Microsoft Reveals the Reason behind the Start Menu and Start Screen in Windows 8



Start Menu has been around since Windows 95. Over the time It has become Microsoft’s icon that we all love to have. However, if you have been using Windows 7 long enough do you still think it’s a must-have thing on Windows we can’t live without? Personally, I don’t think I have used it as much as I had used in XP or Vista. And guess what? I am not alone.

Building Windows 8 has kicked off a series of posts on the design of the Start Screen. On the very first post, it talks about the Start Menu and how it evolved. Based on the feedback and data usage Microsoft collected, the usage of Start Menu has down quite a lot between Vista and Windows 7. Some of them has down as many as over 61%.


You may wonder why is that. Well, the answer is actually quite obvious. It’s the power of the Taskbar that gives the biggest impact to the Start Menu. I personally have seen many people who liked the Quick Launch bar in XP loves the Taskbar a lot more. And they would love more if they were using a touchable device. Using Start Menu on a touch device is almost close to a nightmare.

Microsoft summarized well that:

In summary, the taskbar has evolved to replace many aspects of the Start menu. You can even say the taskbar reveals many of the weaknesses of the Start menu and that the menu is no longer as valuable as it once was long ago. Search and access to All Programs are still unique strengths of the Start menu that we know you depend upon, but when it comes to the apps you use every day, one-click access from the taskbar is hard to beat.

If we agree and realize this reality, we would understand the move Microsoft made in Windows 8 to replace the Start Menu with a much more powerful Start Screen, with many designing aspects they put in.

The Windows 8, the Start screen is not just a replacement for the Windows 7 Start menu but a bringing together of several different ways of navigating your machine.

it is designed to be a great launcher and switcher of apps, a place that is alive with notifications, customizable, powerful, and efficient.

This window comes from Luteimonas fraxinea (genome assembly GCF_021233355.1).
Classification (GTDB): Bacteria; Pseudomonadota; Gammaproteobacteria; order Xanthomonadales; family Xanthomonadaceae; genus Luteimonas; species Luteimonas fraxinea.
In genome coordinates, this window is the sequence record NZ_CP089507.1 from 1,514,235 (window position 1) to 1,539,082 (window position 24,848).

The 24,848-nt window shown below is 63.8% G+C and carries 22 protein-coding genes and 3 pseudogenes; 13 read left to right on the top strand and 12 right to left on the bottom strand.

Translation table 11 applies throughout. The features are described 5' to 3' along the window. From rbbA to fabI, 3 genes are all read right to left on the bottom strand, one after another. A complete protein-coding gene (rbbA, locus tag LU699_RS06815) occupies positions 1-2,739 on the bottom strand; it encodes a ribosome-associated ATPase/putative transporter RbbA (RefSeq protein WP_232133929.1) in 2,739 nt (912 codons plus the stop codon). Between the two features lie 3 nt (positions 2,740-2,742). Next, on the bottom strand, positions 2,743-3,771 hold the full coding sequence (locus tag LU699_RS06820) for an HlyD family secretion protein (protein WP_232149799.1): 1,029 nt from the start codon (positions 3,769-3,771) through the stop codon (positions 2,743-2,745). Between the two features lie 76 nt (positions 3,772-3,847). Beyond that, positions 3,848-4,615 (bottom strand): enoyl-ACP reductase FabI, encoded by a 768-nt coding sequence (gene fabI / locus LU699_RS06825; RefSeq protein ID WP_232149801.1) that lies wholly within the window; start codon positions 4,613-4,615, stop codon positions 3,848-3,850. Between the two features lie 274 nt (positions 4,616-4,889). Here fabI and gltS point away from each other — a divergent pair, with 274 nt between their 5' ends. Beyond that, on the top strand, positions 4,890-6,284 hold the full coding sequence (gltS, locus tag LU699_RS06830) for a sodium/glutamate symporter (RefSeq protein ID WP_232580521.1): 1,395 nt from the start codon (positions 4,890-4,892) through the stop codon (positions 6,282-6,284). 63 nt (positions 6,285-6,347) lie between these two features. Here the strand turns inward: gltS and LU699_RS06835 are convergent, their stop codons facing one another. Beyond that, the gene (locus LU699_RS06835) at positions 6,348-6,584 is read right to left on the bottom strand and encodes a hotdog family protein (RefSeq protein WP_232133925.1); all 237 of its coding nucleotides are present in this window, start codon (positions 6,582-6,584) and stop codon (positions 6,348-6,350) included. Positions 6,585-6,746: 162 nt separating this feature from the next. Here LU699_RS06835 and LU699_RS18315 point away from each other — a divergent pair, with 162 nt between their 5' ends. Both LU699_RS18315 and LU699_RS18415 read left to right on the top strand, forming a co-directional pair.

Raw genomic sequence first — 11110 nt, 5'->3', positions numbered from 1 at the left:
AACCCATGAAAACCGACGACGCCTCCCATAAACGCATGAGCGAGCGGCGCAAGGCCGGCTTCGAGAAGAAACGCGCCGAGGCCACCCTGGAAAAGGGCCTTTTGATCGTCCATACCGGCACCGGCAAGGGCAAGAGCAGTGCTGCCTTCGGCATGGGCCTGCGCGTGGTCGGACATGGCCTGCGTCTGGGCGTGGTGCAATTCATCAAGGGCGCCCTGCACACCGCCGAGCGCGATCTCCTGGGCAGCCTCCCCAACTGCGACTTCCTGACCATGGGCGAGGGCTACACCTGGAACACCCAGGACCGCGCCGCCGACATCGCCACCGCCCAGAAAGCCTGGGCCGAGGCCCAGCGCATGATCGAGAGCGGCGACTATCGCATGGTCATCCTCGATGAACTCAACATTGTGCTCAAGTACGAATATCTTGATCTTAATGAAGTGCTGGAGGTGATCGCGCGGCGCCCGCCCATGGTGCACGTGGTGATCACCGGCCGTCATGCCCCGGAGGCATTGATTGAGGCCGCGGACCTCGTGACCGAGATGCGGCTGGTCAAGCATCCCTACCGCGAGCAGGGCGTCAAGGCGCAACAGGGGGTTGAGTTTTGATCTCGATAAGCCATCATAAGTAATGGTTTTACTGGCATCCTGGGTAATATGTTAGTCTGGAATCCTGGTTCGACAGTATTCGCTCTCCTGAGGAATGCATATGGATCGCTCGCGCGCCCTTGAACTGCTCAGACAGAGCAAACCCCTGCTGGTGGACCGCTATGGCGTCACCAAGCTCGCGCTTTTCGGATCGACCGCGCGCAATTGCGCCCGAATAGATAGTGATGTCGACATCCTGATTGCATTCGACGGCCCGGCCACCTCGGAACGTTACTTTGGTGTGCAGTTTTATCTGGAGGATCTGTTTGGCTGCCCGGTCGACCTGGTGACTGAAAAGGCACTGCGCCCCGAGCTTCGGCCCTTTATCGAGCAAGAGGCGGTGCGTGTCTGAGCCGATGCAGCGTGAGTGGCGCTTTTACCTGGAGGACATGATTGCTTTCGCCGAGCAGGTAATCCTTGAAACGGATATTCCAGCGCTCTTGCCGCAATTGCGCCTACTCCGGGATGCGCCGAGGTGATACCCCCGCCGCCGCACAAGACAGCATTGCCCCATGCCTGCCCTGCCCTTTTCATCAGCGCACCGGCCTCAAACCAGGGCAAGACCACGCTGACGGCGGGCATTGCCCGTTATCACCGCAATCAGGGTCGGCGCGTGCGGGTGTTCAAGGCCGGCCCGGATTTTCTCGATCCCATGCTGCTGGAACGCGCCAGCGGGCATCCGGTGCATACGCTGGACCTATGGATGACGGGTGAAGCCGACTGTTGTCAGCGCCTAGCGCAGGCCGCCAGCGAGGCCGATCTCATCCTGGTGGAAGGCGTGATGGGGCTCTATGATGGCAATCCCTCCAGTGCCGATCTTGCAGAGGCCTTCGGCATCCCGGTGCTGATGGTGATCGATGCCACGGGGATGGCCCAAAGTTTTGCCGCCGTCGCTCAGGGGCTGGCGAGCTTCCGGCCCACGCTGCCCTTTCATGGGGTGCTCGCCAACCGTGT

Think about this way. In Windows 8, the Start Screen is really the great extension of Taskbar in Windows 7 with the ability of hosting Metro style Apps. It seems true that other than directly accessing your files in folders you pretty much can live without a Start Menu and a taskbar.



  1. Just a few side notes
    1) the new “Start Screen” is basically a disaster if you have loads of apps pinned, cause you end up doing so much scrolling from one side to the other that you’ll be getting a headache

    2) Microsoft wanted to do Windows 1.0 all over again, giving you the ability to run Multiple SINGLE tasks on the screen, really utilizing the ultra super computers of today. Anything you open becomes a full screen with no resizing options!

    3) While “Start Screen” can be an “Alternative”, they included the “Desktop” mode, which appears like a whole different screen, they COULD have included the “Start Menu” there, so it will actually be easy to open and run apps like you would normally.

    There are LOADS of other points i could provide, but at the end of the day, those are the 3 more critical ones i can think of. Windows 8 with Mouse and Keyboard, is nothing but a total muscle stress syndrome all over again.

  2. Wrong! Its because all apps are on Web for the social/geek-less types. Web browser is pretty much all they open and need to know. Quick start does not hold many icons.

    That group of people has ALWAYS tried to avoid hidden menu systems. They still hate the need to scroll WIndows 8 desktop – but its more like scrolling web page.

    Before Window 95 those folk preferred a desktop cluttered with icons — if they knew how or could get tech-savvy type to do it for them. Scores of icons.

    Old Start Menus that SNAP shut and won’t stay still annoy everyone – tech savvy just learn to take it as necessary evil. Rearranging or scrolling desktop also annoy most.


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